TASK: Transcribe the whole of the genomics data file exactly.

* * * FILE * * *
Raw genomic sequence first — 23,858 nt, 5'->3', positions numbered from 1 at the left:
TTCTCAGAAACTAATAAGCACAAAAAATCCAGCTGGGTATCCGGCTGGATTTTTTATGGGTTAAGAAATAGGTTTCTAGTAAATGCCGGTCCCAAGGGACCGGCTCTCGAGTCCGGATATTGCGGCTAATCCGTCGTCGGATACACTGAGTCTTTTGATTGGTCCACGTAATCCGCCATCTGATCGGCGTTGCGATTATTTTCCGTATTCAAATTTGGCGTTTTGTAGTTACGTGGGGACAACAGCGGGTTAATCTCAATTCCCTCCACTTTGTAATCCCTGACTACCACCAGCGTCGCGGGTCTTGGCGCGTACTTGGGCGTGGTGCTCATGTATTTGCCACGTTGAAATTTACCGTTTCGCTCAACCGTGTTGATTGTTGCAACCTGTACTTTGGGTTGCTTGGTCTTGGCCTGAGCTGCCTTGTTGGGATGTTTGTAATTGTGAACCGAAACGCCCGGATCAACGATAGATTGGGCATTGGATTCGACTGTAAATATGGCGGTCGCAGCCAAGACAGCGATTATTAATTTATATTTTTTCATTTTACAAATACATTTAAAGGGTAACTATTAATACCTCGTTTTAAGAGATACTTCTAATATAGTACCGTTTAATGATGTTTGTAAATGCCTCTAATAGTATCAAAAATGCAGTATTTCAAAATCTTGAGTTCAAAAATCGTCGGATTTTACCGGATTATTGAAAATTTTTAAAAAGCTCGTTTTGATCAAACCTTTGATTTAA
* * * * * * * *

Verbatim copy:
Raw genomic sequence first — 23,858 nt, 5'->3', positions numbered from 1 at the left:
TTCTCAGAAACTAATAAGCACAAAAAATCCAGCTGGGTATCCGGCTGGATTTTTTATGGGTTAAGAAATAGGTTTCTAGTAAATGCCGGTCCCAAGGGACCGGCTCTCGAGTCCGGATATTGCGGCTAATCCGTCGTCGGATACACTGAGTCTTTTGATTGGTCCACGTAATCCGCCATCTGATCGGCGTTGCGATTATTTTCCGTATTCAAATTTGGCGTTTTGTAGTTACGTGGGGACAACAGCGGGTTAATCTCAATTCCCTCCACTTTGTAATCCCTGACTACCACCAGCGTCGCGGGTCTTGGCGCGTACTTGGGCGTGGTGCTCATGTATTTGCCACGTTGAAATTTACCGTTTCGCTCAACCGTGTTGATTGTTGCAACCTGTACTTTGGGTTGCTTGGTCTTGGCCTGAGCTGCCTTGTTGGGATGTTTGTAATTGTGAACCGAAACGCCCGGATCAACGATAGATTGGGCATTGGATTCGACTGTAAATATGGCGGTCGCAGCCAAGACAGCGATTATTAATTTATATTTTTTCATTTTACAAATACATTTAAAGGGTAACTATTAATACCTCGTTTTAAGAGATACTTCTAATATAGTACCGTTTAATGATGTTTGTAAATGCCTCTAATAGTATCAAAAATGCAGTATTTCAAAATCTTGAGTTCAAAAATCGTCGGATTTTACCGGATTATTGAAAATTTTTAAAAAGCTCGTTTTGATCAAACCTTTGATTTAA